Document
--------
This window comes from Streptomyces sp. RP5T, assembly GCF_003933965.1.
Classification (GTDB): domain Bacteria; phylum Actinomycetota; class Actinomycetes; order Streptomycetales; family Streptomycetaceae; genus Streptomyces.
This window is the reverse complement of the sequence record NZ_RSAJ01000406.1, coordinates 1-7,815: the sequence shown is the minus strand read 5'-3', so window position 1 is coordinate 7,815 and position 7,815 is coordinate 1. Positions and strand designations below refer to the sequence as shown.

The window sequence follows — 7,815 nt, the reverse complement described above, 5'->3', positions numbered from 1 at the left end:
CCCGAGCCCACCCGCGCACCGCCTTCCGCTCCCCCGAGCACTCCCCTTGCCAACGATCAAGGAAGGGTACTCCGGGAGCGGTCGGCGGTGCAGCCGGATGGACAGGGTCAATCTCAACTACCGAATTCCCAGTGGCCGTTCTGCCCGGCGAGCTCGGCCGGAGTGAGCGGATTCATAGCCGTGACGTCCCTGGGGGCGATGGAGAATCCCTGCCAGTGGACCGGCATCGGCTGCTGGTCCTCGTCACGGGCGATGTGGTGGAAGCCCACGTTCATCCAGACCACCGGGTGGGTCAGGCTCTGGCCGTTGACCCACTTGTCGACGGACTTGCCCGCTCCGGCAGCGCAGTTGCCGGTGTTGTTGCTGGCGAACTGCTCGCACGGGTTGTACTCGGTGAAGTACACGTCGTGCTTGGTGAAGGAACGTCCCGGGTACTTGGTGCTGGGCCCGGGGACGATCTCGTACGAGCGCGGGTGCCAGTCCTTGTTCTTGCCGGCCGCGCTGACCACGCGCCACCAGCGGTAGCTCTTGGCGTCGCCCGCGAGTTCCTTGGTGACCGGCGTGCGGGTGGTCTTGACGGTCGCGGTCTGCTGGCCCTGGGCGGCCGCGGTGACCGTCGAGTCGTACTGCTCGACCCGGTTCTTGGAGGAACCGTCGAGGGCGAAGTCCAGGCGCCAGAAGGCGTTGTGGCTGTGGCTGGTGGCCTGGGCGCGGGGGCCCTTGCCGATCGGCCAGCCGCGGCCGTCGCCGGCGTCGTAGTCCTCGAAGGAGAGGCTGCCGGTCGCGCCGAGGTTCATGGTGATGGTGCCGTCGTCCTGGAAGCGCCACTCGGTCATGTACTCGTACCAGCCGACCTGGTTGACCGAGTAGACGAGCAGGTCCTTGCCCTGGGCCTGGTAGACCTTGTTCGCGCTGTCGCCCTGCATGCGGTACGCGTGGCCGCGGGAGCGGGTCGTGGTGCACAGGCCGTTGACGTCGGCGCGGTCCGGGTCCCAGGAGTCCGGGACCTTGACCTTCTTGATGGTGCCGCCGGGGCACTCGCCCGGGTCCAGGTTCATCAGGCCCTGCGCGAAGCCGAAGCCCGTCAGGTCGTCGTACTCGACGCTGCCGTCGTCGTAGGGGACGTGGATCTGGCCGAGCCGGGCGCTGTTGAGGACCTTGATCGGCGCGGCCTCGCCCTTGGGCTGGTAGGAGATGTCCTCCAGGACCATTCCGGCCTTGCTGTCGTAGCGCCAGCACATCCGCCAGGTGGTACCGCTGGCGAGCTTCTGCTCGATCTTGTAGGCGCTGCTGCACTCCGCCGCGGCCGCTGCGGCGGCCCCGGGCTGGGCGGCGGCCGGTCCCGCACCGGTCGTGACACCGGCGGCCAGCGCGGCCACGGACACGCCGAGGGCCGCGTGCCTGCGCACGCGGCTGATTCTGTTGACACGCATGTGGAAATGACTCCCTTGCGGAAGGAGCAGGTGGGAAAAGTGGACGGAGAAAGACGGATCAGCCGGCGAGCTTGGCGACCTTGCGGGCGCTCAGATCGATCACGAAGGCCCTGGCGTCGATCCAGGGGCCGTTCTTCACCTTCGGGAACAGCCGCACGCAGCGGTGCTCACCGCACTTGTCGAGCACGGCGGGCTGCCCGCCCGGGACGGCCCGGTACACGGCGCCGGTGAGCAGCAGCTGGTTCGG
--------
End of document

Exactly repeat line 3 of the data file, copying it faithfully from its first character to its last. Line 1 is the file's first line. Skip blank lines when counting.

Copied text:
This window is the reverse complement of the sequence record NZ_RSAJ01000406.1, coordinates 1-7,815: the sequence shown is the minus strand read 5'-3', so window position 1 is coordinate 7,815 and position 7,815 is coordinate 1. Positions and strand designations below refer to the sequence as shown.